The brush head material breaks down into two main groups: soft, synthetic bristles and silicone nubby brushes with fairly flat bristles. You’ll also find sponge, pumice, and scrubber heads for specialized beauty functions.
Some brushes have softer bristles than others – an especially important issue if you have sensitive or maturing skin. A good brush has bristles firm enough to clean thoroughly yet soft enough to avoid irritating or scratching your skin.
Many face brushes have just one speed, but some give you the option of choosing a lower speed for sensitive skin. If you are concerned about pressure and irritation, having two speeds can be helpful.
Most higher-end facial brushes come with rechargeable batteries and a charging station. This means you won’t have to bother replacing batteries on a frequent basis, but it also means you might lose power during a cleaning session. Don’t forget to charge your brush when it loses battery power.
Face brushes that run on disposable batteries are a convenient choice if you travel frequently or don’t want to be bothered with a charging stand.
Whatever brand you choose, the heads of face brushes eventually wear down. Just like a toothbrush, frequent use eventually wears down the bristles, leaving the brush less effective and likelier to irritate your skin. You can usually buy replacement heads for higher-end brushes, but some of the least expensive units do not have replacement heads, meaning the device is no longer usable once the heads wear out.
Often, higher-end brands last longer than inexpensive models, but there are some lower-priced face brushes that hold up very well. A face brush isn’t an appliance that will last for a lifetime, however. Eventually, the small motor will fail as its moving parts wear out. You should expect at least two to three years of use from a good face brush.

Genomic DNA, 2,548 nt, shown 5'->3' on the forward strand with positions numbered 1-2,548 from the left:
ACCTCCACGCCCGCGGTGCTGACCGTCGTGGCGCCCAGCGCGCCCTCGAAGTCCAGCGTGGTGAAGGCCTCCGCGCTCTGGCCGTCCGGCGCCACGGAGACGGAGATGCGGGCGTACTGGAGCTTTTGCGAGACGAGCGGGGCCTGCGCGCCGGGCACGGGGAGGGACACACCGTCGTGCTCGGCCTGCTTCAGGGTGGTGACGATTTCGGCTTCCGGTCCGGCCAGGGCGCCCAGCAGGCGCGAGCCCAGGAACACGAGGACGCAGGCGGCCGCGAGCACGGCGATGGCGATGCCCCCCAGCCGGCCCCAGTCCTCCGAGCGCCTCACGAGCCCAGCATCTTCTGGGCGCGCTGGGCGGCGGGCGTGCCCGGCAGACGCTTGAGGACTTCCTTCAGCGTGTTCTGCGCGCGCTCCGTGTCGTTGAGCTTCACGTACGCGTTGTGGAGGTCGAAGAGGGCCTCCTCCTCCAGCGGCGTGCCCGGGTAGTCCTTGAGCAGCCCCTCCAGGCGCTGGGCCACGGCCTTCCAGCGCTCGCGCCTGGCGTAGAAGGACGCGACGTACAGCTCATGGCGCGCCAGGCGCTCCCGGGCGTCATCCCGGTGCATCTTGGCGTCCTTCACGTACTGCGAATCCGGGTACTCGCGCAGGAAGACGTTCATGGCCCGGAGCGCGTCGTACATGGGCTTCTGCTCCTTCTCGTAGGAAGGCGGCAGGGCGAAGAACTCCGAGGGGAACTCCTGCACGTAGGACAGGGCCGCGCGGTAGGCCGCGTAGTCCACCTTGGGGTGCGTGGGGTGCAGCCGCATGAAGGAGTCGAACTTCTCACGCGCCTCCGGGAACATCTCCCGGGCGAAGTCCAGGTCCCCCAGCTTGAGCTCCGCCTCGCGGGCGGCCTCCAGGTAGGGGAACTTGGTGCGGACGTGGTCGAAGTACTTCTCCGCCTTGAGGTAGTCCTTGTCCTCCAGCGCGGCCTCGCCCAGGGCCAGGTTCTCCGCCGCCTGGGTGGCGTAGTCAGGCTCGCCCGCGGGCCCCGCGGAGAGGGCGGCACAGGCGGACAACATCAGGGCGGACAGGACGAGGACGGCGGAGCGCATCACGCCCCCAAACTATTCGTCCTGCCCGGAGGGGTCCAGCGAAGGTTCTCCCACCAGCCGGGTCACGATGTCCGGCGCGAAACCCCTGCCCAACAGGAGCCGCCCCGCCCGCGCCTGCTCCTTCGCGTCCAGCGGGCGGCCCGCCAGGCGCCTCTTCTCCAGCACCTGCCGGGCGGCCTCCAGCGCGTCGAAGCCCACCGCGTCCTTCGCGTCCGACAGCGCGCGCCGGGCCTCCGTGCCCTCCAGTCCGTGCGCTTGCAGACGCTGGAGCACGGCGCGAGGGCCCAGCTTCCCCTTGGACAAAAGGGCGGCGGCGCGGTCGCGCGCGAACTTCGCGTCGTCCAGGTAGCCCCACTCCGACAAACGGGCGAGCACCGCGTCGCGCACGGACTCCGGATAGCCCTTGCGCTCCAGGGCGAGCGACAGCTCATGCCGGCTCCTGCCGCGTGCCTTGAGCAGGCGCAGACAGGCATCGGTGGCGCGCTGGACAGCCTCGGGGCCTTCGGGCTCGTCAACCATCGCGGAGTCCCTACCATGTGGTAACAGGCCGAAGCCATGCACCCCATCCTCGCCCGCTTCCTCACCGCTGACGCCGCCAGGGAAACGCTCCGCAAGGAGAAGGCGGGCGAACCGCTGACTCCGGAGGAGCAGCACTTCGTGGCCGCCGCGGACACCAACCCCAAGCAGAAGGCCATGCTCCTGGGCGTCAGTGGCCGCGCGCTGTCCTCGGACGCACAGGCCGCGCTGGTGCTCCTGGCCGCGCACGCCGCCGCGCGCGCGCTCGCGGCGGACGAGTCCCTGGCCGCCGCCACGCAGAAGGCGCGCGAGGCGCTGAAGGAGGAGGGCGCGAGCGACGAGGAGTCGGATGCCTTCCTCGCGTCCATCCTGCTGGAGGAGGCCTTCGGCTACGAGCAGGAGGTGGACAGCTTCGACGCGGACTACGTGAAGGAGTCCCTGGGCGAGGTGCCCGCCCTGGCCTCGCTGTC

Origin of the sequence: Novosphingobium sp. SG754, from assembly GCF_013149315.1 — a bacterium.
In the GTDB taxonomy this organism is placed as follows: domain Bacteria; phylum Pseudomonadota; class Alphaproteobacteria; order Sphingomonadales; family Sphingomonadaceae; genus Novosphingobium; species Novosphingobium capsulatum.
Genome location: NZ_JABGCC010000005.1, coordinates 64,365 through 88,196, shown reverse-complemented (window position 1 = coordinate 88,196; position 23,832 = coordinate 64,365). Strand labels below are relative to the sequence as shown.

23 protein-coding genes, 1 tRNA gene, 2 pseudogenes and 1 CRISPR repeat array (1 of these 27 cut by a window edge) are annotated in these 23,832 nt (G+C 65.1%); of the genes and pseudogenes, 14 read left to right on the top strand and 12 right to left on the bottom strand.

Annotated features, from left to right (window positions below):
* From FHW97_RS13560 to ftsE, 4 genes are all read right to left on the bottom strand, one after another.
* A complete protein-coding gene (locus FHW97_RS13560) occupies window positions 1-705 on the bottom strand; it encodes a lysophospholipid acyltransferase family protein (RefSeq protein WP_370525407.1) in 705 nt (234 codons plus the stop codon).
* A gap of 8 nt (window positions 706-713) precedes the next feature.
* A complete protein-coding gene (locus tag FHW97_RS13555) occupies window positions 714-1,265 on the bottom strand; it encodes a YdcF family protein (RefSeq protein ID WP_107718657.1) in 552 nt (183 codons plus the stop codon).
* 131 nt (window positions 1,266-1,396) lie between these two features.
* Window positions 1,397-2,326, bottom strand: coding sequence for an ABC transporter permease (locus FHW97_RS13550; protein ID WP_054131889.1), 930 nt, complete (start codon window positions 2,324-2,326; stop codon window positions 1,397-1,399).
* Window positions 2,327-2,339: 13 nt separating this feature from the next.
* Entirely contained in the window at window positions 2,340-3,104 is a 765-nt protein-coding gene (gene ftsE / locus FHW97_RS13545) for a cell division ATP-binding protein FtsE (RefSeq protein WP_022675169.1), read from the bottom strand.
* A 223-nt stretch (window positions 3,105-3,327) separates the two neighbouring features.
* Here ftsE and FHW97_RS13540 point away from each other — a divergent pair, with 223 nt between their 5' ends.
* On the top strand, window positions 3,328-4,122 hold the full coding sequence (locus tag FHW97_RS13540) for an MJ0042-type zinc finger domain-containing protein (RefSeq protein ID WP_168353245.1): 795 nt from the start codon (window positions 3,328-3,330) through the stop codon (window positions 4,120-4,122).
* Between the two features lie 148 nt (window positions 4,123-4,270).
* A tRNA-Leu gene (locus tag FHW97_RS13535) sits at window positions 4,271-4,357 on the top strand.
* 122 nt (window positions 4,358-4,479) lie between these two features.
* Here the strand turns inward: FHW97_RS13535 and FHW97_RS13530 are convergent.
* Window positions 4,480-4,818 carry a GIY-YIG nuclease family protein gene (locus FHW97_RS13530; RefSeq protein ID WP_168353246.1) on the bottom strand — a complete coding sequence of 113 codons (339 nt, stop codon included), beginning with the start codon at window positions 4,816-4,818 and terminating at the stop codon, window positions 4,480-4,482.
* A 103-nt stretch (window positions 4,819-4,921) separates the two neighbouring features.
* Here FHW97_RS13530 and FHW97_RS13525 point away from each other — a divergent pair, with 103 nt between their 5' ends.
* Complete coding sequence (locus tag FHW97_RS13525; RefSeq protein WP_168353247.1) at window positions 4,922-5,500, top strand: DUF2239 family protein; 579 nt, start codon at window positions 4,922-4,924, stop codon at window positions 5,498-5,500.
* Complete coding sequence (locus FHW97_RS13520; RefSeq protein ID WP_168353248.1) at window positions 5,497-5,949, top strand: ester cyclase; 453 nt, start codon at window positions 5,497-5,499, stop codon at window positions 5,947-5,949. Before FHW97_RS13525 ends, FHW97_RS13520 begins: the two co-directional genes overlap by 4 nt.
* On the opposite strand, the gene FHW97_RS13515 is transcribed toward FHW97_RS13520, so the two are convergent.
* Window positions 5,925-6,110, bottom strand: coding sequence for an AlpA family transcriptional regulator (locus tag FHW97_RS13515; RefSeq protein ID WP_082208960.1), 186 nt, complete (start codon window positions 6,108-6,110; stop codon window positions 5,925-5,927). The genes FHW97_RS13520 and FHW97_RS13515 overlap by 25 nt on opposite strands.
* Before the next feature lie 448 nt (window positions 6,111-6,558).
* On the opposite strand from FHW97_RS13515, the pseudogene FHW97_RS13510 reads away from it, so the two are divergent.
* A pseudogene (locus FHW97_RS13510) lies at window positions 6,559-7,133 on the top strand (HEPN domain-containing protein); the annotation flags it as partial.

While some less-expensive or drugstore face brushes just come with one brush head, many higher-end models include a range of brush heads for various purposes. Some common types include deep exfoliation brushes, large brushes for use on the body, pumice stone for use on calluses and the bottom of the feet, buffing heads for use on nails, and extra-soft heads for sensitive skin. Many face brushes also include a small tube of facial cleanser, and some also provide carrying cases or travel bags.
In addition to the accessories that come with your face brush, you may want to get a few more things to complete your skincare routine.
Facial cleanser: You'll want to select a good everyday cleanser to use with your face brush.
Face moisturizer: Keeping your skin hydrated is a foundational part of a skincare routine. Some people are loyal to a single moisturizer, but others prefer a lighter moisturizer for daywear and a heavier formula for nighttime hydration.
You’ll find budget drugstore face brushes that cost less than $15. They tend to be very simple and of fairly low quality.
For most people, a brush in the $20 to $40 range will provide good performance, durability, and desirable features.
The most high-end face brushes come from upscale brands and sell for more than $100.
A. There are face brushes for all types of skin, including sensitive skin. However, if your complexion is especially sensitive, mature, irritated, injured, sunburned, or extremely dry, a face brush might be too irritating for your skin. These beauty devices are best for moderately dry, normal, or oily complexions.
A. Because of the exfoliating action of the brush, it can inflame rosacea, severe acne, dermatitis, sunburn, wounds, and other skin conditions. Always check with your dermatologist before using a face brush if you have any type of skin inflammation or chronic skin condition.
A. While many people use their brush daily, it’s very easy to overdo it with these cleaning tools. For very oily skin, once a day might be okay, but for the majority of people, once to twice per week is the maximum. The most common cause of skin irritation from face brushes is over-use, including cleaning sessions that are too long or vigorous.
A. While the obvious main function of the brushes is to clean your complexion, some brush systems include heads for massaging the facial skin to improve circulation, sponge heads for applying moisturizer, pumice stones for removing calluses and dry skin, and buffers for your nails.